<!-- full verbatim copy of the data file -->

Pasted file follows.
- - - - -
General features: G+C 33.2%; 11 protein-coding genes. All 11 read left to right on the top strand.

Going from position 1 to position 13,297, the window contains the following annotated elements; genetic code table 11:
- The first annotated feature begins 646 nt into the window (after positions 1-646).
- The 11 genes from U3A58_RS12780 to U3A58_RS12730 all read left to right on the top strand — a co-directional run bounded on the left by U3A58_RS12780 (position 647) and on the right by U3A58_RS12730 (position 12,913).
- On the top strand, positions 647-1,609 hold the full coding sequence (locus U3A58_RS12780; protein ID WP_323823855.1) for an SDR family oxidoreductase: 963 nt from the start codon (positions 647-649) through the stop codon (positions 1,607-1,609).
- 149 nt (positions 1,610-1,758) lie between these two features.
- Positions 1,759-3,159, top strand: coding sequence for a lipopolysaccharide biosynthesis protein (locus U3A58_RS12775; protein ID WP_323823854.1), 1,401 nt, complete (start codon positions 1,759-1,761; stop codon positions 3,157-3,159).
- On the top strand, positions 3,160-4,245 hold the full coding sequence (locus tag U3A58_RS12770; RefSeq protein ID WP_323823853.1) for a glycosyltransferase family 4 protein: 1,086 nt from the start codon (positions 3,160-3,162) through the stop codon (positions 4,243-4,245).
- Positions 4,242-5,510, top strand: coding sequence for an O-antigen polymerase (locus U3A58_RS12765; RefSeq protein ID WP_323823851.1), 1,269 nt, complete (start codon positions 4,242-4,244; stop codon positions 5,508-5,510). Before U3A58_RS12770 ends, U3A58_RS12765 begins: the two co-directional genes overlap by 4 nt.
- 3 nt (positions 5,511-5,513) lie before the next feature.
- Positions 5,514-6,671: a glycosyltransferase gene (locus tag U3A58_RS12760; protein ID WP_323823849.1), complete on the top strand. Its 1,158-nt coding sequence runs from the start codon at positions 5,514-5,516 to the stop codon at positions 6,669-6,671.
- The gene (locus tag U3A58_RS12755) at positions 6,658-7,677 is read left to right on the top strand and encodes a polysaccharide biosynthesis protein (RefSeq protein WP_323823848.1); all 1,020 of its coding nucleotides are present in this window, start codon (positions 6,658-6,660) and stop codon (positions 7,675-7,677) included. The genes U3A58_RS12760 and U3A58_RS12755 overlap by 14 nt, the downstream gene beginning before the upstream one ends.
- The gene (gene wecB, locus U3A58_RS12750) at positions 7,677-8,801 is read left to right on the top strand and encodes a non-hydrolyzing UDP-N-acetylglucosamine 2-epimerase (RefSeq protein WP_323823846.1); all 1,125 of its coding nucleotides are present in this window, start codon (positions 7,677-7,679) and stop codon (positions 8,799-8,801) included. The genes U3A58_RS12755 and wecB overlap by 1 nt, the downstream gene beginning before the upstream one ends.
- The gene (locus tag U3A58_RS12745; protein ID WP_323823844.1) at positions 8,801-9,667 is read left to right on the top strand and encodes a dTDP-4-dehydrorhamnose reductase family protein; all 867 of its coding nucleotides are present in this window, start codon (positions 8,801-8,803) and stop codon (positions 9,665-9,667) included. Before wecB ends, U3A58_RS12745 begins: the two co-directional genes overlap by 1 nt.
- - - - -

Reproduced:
General features: G+C 33.2%; 11 protein-coding genes. All 11 read left to right on the top strand.

Going from position 1 to position 13,297, the window contains the following annotated elements; genetic code table 11:
- The first annotated feature begins 646 nt into the window (after positions 1-646).
- The 11 genes from U3A58_RS12780 to U3A58_RS12730 all read left to right on the top strand — a co-directional run bounded on the left by U3A58_RS12780 (position 647) and on the right by U3A58_RS12730 (position 12,913).
- On the top strand, positions 647-1,609 hold the full coding sequence (locus U3A58_RS12780; protein ID WP_323823855.1) for an SDR family oxidoreductase: 963 nt from the start codon (positions 647-649) through the stop codon (positions 1,607-1,609).
- 149 nt (positions 1,610-1,758) lie between these two features.
- Positions 1,759-3,159, top strand: coding sequence for a lipopolysaccharide biosynthesis protein (locus U3A58_RS12775; protein ID WP_323823854.1), 1,401 nt, complete (start codon positions 1,759-1,761; stop codon positions 3,157-3,159).
- On the top strand, positions 3,160-4,245 hold the full coding sequence (locus tag U3A58_RS12770; RefSeq protein ID WP_323823853.1) for a glycosyltransferase family 4 protein: 1,086 nt from the start codon (positions 3,160-3,162) through the stop codon (positions 4,243-4,245).
- Positions 4,242-5,510, top strand: coding sequence for an O-antigen polymerase (locus U3A58_RS12765; RefSeq protein ID WP_323823851.1), 1,269 nt, complete (start codon positions 4,242-4,244; stop codon positions 5,508-5,510). Before U3A58_RS12770 ends, U3A58_RS12765 begins: the two co-directional genes overlap by 4 nt.
- 3 nt (positions 5,511-5,513) lie before the next feature.
- Positions 5,514-6,671: a glycosyltransferase gene (locus tag U3A58_RS12760; protein ID WP_323823849.1), complete on the top strand. Its 1,158-nt coding sequence runs from the start codon at positions 5,514-5,516 to the stop codon at positions 6,669-6,671.
- The gene (locus tag U3A58_RS12755) at positions 6,658-7,677 is read left to right on the top strand and encodes a polysaccharide biosynthesis protein (RefSeq protein WP_323823848.1); all 1,020 of its coding nucleotides are present in this window, start codon (positions 6,658-6,660) and stop codon (positions 7,675-7,677) included. The genes U3A58_RS12760 and U3A58_RS12755 overlap by 14 nt, the downstream gene beginning before the upstream one ends.
- The gene (gene wecB, locus U3A58_RS12750) at positions 7,677-8,801 is read left to right on the top strand and encodes a non-hydrolyzing UDP-N-acetylglucosamine 2-epimerase (RefSeq protein WP_323823846.1); all 1,125 of its coding nucleotides are present in this window, start codon (positions 7,677-7,679) and stop codon (positions 8,799-8,801) included. The genes U3A58_RS12755 and wecB overlap by 1 nt, the downstream gene beginning before the upstream one ends.
- The gene (locus tag U3A58_RS12745; protein ID WP_323823844.1) at positions 8,801-9,667 is read left to right on the top strand and encodes a dTDP-4-dehydrorhamnose reductase family protein; all 867 of its coding nucleotides are present in this window, start codon (positions 8,801-8,803) and stop codon (positions 9,665-9,667) included. Before wecB ends, U3A58_RS12745 begins: the two co-directional genes overlap by 1 nt.